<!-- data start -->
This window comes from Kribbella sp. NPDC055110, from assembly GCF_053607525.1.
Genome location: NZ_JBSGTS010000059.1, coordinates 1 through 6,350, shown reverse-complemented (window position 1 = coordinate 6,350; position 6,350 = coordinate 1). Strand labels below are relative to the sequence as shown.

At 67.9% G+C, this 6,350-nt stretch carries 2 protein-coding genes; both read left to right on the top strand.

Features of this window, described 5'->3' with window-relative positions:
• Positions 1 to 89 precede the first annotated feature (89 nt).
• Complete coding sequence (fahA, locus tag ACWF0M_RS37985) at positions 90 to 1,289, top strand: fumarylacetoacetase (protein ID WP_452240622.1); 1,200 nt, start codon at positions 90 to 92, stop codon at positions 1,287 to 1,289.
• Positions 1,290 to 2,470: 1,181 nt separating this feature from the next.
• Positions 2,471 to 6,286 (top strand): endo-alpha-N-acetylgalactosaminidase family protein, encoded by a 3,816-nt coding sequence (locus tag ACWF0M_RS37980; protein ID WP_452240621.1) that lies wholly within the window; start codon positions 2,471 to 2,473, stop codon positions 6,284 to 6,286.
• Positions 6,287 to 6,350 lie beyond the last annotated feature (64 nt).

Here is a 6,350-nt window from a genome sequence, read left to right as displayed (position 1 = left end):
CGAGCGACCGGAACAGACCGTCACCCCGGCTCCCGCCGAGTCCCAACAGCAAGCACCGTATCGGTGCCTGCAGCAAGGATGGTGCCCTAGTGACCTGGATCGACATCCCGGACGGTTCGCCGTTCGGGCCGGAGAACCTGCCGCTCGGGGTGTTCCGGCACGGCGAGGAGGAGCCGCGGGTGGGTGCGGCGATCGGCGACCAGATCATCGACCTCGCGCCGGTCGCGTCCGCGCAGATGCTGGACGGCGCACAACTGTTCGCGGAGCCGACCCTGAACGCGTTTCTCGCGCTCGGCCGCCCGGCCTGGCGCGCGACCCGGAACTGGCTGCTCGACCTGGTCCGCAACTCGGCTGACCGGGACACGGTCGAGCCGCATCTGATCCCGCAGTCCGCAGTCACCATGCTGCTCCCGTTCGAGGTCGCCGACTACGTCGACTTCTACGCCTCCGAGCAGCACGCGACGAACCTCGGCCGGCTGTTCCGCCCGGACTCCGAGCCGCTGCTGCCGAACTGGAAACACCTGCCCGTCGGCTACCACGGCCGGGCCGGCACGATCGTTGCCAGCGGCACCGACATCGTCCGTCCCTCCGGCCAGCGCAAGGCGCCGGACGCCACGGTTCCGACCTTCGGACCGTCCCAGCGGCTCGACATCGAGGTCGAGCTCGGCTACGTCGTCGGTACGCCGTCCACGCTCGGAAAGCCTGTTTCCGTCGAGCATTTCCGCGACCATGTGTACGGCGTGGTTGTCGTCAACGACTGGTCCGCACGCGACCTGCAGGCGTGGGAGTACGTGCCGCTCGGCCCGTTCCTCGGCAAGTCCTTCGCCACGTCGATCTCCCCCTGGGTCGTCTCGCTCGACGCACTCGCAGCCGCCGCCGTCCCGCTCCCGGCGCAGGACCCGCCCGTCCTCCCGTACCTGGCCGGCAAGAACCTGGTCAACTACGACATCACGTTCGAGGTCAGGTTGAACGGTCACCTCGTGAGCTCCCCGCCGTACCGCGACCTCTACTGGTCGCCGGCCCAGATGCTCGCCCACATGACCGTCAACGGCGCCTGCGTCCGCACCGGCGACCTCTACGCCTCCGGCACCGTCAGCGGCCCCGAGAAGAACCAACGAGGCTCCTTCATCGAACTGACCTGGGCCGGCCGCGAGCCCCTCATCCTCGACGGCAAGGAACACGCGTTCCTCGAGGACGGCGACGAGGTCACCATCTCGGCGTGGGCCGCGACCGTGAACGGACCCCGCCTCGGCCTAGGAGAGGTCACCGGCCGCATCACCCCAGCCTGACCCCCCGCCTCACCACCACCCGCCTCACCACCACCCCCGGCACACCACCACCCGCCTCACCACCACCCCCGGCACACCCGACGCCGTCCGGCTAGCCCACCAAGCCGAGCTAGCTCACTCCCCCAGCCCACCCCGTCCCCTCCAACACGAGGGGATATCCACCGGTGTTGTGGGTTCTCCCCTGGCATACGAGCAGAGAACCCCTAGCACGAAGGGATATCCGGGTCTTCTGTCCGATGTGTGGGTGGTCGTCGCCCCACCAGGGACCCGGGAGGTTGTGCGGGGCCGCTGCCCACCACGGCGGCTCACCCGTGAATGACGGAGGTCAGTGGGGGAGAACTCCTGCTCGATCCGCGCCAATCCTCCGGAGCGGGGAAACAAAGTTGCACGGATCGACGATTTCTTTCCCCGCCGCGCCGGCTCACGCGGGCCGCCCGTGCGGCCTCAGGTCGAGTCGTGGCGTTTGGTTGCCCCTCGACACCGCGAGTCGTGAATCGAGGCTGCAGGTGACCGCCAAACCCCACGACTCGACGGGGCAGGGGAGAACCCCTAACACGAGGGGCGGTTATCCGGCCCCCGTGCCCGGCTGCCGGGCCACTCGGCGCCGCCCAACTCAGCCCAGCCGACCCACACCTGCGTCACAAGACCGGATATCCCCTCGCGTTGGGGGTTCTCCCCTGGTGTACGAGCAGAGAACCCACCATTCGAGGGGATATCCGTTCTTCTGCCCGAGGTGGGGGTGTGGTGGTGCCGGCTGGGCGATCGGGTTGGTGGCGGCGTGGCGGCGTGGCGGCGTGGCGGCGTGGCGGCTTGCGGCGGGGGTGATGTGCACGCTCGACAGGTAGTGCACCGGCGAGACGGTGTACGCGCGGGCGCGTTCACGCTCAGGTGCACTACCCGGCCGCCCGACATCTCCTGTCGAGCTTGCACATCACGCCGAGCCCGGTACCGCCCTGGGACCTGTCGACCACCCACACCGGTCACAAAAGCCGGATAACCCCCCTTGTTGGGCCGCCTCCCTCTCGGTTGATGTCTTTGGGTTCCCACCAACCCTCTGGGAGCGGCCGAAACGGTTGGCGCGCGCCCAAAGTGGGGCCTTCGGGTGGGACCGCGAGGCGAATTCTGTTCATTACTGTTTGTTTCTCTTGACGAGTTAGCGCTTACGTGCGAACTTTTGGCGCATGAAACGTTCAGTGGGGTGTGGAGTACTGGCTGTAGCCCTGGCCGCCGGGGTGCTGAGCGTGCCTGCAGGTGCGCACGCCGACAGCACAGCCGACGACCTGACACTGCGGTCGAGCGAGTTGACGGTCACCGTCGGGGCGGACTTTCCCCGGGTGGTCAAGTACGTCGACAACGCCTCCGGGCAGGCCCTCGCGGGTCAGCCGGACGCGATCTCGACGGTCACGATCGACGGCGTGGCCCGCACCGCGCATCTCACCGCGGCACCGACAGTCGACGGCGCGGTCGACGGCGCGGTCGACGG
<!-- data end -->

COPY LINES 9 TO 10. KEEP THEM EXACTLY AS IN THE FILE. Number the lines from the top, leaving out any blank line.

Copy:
• Positions 6,287 to 6,350 lie beyond the last annotated feature (64 nt).

Here is a 6,350-nt window from a genome sequence, read left to right as displayed (position 1 = left end):